Tony’s artistic style incorporates the elegant forms of 19th and 20th century illustration with the bombast of underground cartooning of the 1960’s and 70’s. Highly detailed sea and landscapes coax the viewer into reveries that feel like folk tales spiked with intermittent doses of surrealism, Borscht Belt humor (complete with drum rolls and rim shots) and street corner prophesying. The cartoon animals, people, grotesques and cherubic demons that populate these stories move in an undertow of everyday events peppered with humor, wanting and loss, shocking violence, and stark lessons that mirror today’s world.


the 2011 OSCAR nominations…

sorting through…


Here are today’s major winners and losers, as I see them.


“The King’s Speech” — With 12 nominations, including best picture, best director for Tom Hooper and acting nominations for its three featured performers (Firth, Geoffrey Rush and Helena Bonham Carter), this appealing yarn about George VI, aka Bertie, and his Aussie speech therapist will now be seen as Oscar co-favorite. I’m not buying it, at least not yet. I foresee a split ticket, with “Social Network” winning best picture and best director, but “King’s Speech” potentially winning two or even all three of the acting awards.

“True Grit” — The surprise chick flick of the season — and if you think I’m cracking a joke, you haven’t seen it — piled up a bunch of nominations, but most likely won’t win in any major category. In the upside-down star-system logic of Hollywood, Jeff Bridges was nominated for best actor in what is clearly a supporting role, while youthful star Hailee Steinfeld, who’s probably on-screen for 80 percent of the film’s running time, won a supporting-actress nod.

“The Fighter” — Yes, Mark Wahlberg’s quiet starring role as small-town palooka Micky Ward was passed over, which is kind of too bad. But with a best-picture nomination and supporting nods for Christian Bale, Melissa Leo and Amy Adams — all of whom were fantastic — this richly enjoyable yarn of downscale ’90s America may get a second look from viewers who stayed away the first time around. Bale and Leo are seen by many as favorites, but the “King’s Speech” upsurge may swamp them.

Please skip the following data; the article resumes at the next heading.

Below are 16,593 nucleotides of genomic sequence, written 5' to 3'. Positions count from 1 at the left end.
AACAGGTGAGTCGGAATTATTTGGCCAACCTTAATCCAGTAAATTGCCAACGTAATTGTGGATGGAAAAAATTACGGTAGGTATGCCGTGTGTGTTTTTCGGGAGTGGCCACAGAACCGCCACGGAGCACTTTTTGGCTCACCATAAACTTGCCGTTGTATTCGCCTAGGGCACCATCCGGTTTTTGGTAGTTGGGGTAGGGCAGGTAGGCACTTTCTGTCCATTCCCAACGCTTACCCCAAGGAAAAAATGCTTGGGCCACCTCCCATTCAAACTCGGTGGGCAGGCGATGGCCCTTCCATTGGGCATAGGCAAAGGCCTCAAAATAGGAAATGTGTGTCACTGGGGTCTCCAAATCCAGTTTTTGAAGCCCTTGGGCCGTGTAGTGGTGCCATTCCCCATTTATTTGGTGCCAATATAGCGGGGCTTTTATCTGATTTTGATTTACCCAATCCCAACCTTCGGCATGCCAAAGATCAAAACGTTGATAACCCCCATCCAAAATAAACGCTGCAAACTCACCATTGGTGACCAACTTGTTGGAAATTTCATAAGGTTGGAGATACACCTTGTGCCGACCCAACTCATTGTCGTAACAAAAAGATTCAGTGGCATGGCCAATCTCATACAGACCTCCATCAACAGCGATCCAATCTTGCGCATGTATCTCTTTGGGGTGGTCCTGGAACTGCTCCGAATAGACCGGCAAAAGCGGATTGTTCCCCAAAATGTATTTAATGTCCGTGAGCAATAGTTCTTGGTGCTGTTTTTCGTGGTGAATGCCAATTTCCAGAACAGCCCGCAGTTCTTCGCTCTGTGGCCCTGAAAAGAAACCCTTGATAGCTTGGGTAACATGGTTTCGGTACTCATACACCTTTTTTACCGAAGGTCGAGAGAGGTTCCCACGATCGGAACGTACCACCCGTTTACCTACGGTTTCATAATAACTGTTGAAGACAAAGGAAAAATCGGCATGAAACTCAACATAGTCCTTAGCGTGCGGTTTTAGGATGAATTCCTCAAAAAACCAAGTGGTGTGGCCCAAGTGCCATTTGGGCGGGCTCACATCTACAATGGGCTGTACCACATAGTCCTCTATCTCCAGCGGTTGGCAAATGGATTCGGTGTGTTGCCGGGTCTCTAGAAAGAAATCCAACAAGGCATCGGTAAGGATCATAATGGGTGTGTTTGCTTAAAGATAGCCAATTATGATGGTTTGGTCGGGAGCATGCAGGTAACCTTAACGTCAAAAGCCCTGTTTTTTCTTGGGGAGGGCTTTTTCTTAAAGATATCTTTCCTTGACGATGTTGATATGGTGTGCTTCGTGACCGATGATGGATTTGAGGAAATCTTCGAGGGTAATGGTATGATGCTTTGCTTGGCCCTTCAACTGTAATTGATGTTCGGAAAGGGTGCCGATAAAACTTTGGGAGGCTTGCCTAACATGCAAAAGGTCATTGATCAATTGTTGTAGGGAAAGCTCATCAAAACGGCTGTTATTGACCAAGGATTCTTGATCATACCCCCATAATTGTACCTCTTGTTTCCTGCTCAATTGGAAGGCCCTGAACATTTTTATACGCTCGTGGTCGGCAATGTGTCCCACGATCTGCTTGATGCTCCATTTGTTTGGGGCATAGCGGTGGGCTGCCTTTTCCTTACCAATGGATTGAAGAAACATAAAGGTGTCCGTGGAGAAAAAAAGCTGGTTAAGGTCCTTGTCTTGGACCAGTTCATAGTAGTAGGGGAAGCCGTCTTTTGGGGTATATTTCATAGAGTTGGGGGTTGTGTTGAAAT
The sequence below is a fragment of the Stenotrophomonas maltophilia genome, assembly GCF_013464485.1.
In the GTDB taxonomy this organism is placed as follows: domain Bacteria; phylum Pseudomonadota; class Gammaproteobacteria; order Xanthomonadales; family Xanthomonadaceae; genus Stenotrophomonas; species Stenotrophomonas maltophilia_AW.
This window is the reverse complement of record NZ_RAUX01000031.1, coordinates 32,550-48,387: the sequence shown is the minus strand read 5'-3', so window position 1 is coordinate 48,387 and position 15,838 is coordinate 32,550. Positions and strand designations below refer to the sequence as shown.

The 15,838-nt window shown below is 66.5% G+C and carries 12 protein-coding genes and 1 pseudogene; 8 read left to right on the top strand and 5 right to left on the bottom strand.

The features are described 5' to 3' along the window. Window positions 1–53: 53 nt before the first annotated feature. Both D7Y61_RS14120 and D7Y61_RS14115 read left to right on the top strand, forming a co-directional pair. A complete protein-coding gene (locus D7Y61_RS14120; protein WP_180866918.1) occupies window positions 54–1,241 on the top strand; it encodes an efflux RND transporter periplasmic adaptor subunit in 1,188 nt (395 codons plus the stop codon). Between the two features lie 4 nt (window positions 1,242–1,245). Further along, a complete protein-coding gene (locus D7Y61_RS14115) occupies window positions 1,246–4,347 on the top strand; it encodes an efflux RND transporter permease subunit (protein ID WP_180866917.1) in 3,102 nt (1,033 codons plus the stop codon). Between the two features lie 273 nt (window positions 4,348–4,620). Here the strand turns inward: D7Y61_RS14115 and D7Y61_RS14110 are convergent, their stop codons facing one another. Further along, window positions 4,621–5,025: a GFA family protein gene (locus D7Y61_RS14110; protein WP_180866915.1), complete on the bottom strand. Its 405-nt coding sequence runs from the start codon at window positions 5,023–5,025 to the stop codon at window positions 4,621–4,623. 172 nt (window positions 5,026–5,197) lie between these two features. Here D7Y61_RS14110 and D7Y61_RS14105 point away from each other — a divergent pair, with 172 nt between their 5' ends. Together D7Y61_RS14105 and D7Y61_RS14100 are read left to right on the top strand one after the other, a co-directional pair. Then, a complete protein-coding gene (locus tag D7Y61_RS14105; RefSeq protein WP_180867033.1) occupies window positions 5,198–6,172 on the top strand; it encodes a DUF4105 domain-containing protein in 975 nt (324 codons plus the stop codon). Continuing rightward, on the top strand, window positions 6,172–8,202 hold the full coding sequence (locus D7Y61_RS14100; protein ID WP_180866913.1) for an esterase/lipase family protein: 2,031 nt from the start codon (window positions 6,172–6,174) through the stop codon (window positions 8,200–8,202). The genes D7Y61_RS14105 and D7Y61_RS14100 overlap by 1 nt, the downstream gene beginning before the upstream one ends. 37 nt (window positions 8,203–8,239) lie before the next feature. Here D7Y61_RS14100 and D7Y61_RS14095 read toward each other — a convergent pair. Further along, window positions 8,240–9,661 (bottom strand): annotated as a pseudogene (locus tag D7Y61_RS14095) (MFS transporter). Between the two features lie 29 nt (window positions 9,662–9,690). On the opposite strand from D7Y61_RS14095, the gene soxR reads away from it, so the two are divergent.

“Winter’s Bone” — Debra Granik’s devastating crime saga set in the Ozarks came out early in the year and did modest business. But critics didn’t forget it, and neither did the Academy, which delivered a best-picture nomination, an acting nod for young star Jennifer Lawrence, and a supporting-actor nomination for the menacing John Hawkes.

“Gasland” — Oscar’s documentary category often tracks closely with rising social and political issues, and this relatively obscure work from activist filmmaker Josh Fox explores “hydrofracking,” a controversial and destructive method of natural-gas extraction that has rapidly become a hot environmental cause in the Northeast.

“Exit Through the Gift Shop” — Is the debut film from shadowy British artist Banksy a genuine documentary or an artfully constructed fraud? I’ve never thought it was an interesting question — since the movie is hilarious, and poses the same philosophical questions about art and commerce, either way — and in delivering an Oscar nomination, I guess the Academy agrees.

“Dogtooth” — This dark and disturbing allegory from Greek filmmaker Giorgios Lanthimos looked like the longest of long shots for foreign-Oscar consideration. But persistent critical adoration put it on the map, and here it is. (I’m not the biggest fan — but I’ll deal with the intriguing list of foreign-film nominees in due course.)